Not Mercury, I'm not going to speak for Michelle (I wouldn't dare!) but speaking for myself I happen to think that the statement that there is a sensory compensation for the lack of social skills is spot on. AS I recall, Tony Attwood (expert on Aspergers Syndrome) refers to sensory sensitivity. Dr.Szatmari has picked this up - the sensitivity is a compensatory flow on. I see that in myself with the increase in touch, taste and smell. There's a good case for hearing as well (when I'm paying attention!)

There is another factor there as well - as that's the tendency for ASD people (I'm trying to make a habit of that over "sufferer" for Michelle's benefit) to have a "peculiar gaze". That is, the eye contact issue. It's not a sight issue in the basic sense, but it could contribute to the compensatory factor. Hope you're following this as I'm typing on the fly here!

Bottom line though, and this is what attracted me to this posting to begin with. This is a classic example of the positives of ASD's. It's with interest like this that leads to more scientific discoveries of storms in general. We should be harnessing this knowledge and using it. Justin will probably end up unemployed and miserable unless things change in Canada. And his story should also be a message to those who refer to neuro diversity as a bad thing. I've always said that we wouldn't have had the scientific advances that we have had if it's hadn't been for our HFA/ASD ancestors (the genuises of the 19th century, as well as Einstein and more recently Bill Gates).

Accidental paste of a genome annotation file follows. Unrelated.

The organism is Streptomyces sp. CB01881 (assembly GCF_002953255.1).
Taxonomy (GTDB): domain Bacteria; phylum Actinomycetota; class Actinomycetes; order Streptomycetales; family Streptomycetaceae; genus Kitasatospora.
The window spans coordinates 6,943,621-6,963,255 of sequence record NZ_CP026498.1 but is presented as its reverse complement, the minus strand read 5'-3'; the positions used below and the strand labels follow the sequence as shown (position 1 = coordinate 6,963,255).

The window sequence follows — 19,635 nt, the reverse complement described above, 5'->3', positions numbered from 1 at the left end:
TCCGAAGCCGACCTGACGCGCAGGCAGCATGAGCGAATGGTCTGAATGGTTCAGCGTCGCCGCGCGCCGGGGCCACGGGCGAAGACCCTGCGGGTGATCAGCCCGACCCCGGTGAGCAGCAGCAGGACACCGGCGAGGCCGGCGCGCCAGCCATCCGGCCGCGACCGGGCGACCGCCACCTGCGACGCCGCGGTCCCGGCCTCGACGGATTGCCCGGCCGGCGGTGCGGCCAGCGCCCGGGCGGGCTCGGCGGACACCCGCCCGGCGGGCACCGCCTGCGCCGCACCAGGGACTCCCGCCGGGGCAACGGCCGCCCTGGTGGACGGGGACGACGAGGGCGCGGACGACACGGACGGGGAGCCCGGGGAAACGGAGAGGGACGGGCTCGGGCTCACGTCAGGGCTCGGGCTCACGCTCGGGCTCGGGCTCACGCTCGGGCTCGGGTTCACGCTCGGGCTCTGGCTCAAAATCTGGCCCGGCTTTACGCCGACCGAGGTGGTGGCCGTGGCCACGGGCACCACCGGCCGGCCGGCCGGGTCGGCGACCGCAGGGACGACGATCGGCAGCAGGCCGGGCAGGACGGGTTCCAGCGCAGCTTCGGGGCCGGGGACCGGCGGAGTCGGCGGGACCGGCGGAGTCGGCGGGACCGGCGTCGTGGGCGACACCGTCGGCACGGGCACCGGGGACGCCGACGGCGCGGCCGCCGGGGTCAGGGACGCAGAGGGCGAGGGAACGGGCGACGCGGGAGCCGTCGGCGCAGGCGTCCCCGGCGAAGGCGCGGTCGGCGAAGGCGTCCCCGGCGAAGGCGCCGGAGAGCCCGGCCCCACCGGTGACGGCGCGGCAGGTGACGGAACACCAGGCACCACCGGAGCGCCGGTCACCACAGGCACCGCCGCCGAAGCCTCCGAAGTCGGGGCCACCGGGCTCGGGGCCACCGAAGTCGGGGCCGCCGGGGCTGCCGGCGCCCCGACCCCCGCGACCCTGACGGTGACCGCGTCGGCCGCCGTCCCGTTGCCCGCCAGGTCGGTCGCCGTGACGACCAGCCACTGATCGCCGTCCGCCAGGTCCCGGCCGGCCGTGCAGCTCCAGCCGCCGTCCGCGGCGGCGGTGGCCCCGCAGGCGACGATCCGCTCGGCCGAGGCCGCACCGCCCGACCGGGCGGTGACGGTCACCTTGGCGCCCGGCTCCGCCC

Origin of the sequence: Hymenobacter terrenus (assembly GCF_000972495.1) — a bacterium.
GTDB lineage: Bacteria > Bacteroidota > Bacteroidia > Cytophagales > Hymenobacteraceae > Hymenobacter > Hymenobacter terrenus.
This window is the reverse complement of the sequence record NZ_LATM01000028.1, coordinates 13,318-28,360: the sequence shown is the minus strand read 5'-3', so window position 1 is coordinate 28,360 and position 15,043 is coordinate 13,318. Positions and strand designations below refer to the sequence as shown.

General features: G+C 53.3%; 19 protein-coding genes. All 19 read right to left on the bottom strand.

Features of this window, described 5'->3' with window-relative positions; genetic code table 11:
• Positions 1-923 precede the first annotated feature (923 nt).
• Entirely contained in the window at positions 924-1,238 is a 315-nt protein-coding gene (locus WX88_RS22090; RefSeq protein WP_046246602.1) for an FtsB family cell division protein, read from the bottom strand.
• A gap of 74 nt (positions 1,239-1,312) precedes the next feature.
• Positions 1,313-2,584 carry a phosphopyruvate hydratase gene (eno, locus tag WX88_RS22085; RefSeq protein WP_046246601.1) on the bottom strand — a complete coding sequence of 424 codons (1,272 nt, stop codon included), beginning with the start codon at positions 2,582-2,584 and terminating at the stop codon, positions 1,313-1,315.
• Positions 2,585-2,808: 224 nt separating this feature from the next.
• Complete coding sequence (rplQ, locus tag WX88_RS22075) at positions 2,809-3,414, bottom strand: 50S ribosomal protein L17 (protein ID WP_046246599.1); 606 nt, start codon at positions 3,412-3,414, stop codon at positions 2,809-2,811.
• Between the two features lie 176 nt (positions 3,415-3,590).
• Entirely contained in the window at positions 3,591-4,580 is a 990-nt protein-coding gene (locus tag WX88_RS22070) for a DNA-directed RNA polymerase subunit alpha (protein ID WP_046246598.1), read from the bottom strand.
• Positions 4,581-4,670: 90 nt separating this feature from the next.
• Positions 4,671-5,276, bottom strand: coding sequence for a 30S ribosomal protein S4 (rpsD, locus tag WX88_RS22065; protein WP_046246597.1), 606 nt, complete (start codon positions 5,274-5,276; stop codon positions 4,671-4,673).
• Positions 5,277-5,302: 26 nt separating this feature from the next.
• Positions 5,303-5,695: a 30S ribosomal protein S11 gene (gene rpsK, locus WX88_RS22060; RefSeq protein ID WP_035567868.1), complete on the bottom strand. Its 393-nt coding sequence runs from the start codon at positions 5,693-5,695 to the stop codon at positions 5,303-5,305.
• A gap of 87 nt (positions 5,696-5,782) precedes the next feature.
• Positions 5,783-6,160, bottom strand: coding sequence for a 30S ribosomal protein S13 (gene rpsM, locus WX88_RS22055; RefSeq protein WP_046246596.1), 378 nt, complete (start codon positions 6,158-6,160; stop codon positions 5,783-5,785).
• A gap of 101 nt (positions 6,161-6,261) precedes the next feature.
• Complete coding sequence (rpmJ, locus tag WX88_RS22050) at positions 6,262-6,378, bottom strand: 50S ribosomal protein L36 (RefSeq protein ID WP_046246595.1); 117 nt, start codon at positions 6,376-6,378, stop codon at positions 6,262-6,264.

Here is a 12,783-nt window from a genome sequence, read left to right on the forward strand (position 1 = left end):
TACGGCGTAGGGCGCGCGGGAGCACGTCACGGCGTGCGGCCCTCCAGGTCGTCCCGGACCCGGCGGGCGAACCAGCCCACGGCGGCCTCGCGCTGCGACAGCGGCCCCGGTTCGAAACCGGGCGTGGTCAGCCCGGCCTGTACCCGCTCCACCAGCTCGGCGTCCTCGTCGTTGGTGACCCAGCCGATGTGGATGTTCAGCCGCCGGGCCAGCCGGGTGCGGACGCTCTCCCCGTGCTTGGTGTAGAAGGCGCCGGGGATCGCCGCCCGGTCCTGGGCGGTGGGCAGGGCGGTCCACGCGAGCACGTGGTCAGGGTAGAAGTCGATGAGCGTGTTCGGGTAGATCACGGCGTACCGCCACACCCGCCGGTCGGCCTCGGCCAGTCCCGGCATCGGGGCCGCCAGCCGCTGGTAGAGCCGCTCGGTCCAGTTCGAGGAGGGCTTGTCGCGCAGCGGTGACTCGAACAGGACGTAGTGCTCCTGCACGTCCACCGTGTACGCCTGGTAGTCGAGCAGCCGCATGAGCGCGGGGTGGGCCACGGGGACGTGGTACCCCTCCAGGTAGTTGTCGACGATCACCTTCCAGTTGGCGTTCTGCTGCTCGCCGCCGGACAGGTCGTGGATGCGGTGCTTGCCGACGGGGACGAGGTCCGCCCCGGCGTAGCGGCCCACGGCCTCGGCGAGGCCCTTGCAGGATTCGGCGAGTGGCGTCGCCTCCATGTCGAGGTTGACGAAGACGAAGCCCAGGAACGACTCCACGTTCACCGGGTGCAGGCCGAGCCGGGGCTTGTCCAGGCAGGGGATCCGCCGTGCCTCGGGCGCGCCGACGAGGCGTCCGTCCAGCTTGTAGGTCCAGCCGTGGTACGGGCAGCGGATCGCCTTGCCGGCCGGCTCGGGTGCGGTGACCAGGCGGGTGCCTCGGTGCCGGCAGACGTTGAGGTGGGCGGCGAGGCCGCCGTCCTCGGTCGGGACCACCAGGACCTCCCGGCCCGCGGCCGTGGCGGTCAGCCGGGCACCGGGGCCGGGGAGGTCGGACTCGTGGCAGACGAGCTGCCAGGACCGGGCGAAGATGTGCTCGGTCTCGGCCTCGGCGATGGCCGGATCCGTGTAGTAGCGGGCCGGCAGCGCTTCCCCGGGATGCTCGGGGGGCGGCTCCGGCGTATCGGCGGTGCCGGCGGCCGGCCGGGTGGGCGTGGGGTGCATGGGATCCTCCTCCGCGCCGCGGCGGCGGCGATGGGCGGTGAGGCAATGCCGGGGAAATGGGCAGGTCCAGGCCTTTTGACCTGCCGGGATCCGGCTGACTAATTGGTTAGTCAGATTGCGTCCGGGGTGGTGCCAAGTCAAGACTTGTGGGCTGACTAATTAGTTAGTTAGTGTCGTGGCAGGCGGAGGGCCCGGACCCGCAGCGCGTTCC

Just on Dr.Szatmari's somewhat hypocritical contribution to the Canadian senate, he may well have been playing kiss arse with the advocates. But I'm guessing.

Anonymous said...

According to Dr. Szatmari's interpretation, block design ability, for example, would be the result of lack of social interaction. That seems far fetched. Additionally, non-autistics would be good at block design if they just wanted to. Same thing with hyperlexia, RPM IQ tests and so forth.

BTW, I thought it was strange that Dr. Szatmari thought all thunderstorms sound alike. That was interesting insight about the NT brain to me.

Michelle Dawson said...

(I wanted to revise this comment, so I deleted it and reposted it--apologies).

NM wrote, "Is there an inverse correlation between the ability to recognize subtle patterns and development of social skills?"

I disagree with Dr Szatmari that in autism, there is existing evidence that superior processing some kinds of information is the pathological result of impairments in processing other specified kinds. Dividing the kinds of information into "social" and "non-social" has also been remarkably unproductive.

On the other hand, Dr Szatmari's interpretation of autistics' abilities is common (if not ubiquitous) in the science, including among cognitive scientists. It is routinely assumed, in the absence of any evidence, that autistic abilities are pathological side-effects of autistic deficits.